Book value per share (BVPS) is calculated as the equity accessible to common shareholders divided by the total number of outstanding shares. This number calculates a company’s book value per share and serves as the minimal measure of its equity. Let’s say that Company A has $12 million in stockholders’ equity, $2 million of preferred stock, and an average of 2,500,000 shares outstanding.

How Can be Book Value Per Share Increased?

If assets are being depreciated slower than the drop in market value, then the book value will be above the true value, creating a value trap for investors who only glance at the P/B ratio. If XYZ uses $300,000 of its earnings to reduce liabilities, common equity also increases. Book value per share (BVPS) is the ratio of equity available to common shareholders divided by the number of outstanding shares. This figure represents the minimum value of a company’s equity and measures the book value of a firm on a per-share basis. Now, let’s say that Company B has $8 million in stockholders’ equity and 1,000,000 outstanding shares.

Similarly, if the company uses $200,000 of the generated revenues to pay up debts and reduce liabilities, it will also increase the equity available to common stockholders. In the example from a moment ago, a company has $1,000,000 in equity and 1,000,000 shares outstanding. Now, let’s say that the company invests in a new piece of equipment that costs $500,000. The book value per share would still be $1 even though the company’s assets have increased in value.

Book Value Per Share Formula in Excel (With Excel Template)

To get BVPS, you divide total shareholders’ equity by the total number of outstanding common shares. Since public companies are owned by shareholders, this is also known as the total shareholders’ equity. The book value includes all of the equipment and property owned by the company, as well as any cash holdings or inventory on hand. It also accounts for all of the company’s liabilities, such as debt or tax burdens. To get the book value, you must subtract all those liabilities from the company’s total assets. Value investors prefer using the BVPS as a gauge of a stock’s potential value when future growth and earnings projections are less stable.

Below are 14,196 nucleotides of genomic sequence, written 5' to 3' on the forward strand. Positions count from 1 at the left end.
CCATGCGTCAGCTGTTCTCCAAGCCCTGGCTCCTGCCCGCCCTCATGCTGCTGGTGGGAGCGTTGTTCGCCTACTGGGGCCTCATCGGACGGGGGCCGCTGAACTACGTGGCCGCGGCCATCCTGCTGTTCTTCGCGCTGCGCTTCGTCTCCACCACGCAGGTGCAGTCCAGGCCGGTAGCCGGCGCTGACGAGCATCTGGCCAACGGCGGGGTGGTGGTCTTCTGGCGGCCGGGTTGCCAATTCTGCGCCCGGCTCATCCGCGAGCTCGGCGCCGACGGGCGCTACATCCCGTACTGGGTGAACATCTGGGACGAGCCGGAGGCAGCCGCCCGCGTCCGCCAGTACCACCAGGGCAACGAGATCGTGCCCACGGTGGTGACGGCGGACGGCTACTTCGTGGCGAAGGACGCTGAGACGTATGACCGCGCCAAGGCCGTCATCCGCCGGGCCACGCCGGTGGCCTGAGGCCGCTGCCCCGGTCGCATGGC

Failing bankruptcy, other investors would ideally see that the book value was worth more than the stock and also buy in, pushing the price up to match the book value. An asset’s book value is calculated by subtracting depreciation from the purchase value of an asset. Depreciation is generally an estimate, and there are various methods for calculating depreciation.

Remember, even if a company has a high book value per share, there’s no guarantee that it will be a successful investment. The book value per share is just one metric that you should look at when considering an investment. It’s important to remember that the book value per share is not the only metric that you should consider when making an investment decision.

To put it another way, a rise in the anticipated profits or growth rate of a business should raise the market value per share. Some investors may use the book value per share to estimate a company’s equity-based on its market value, which is the price of its shares. If a business is presently trading at $20 but has a book value of $10, it is being sold for double its equity. A P/B ratio of 1.0 indicates that the market price of a company’s shares is exactly equal to its book value. For value investors, this may signal a good buy since the market price of a company generally carries some premium over book value. If the book value is based largely on equipment, rather than something that doesn’t rapidly depreciate (oil, land, etc.), it’s vital that you look beyond the ratio and into the components.

One of the most frequent ratios tracked by value investors is the Price / Book ratio, which measures a company’s market value versus its book value. A company that has assets of $700 million and liabilities of $500 million, would have a book value, or shareholders’ equity, of $200 million. The formula is the same for calculating shareholders’ equity or stockholders’ equity.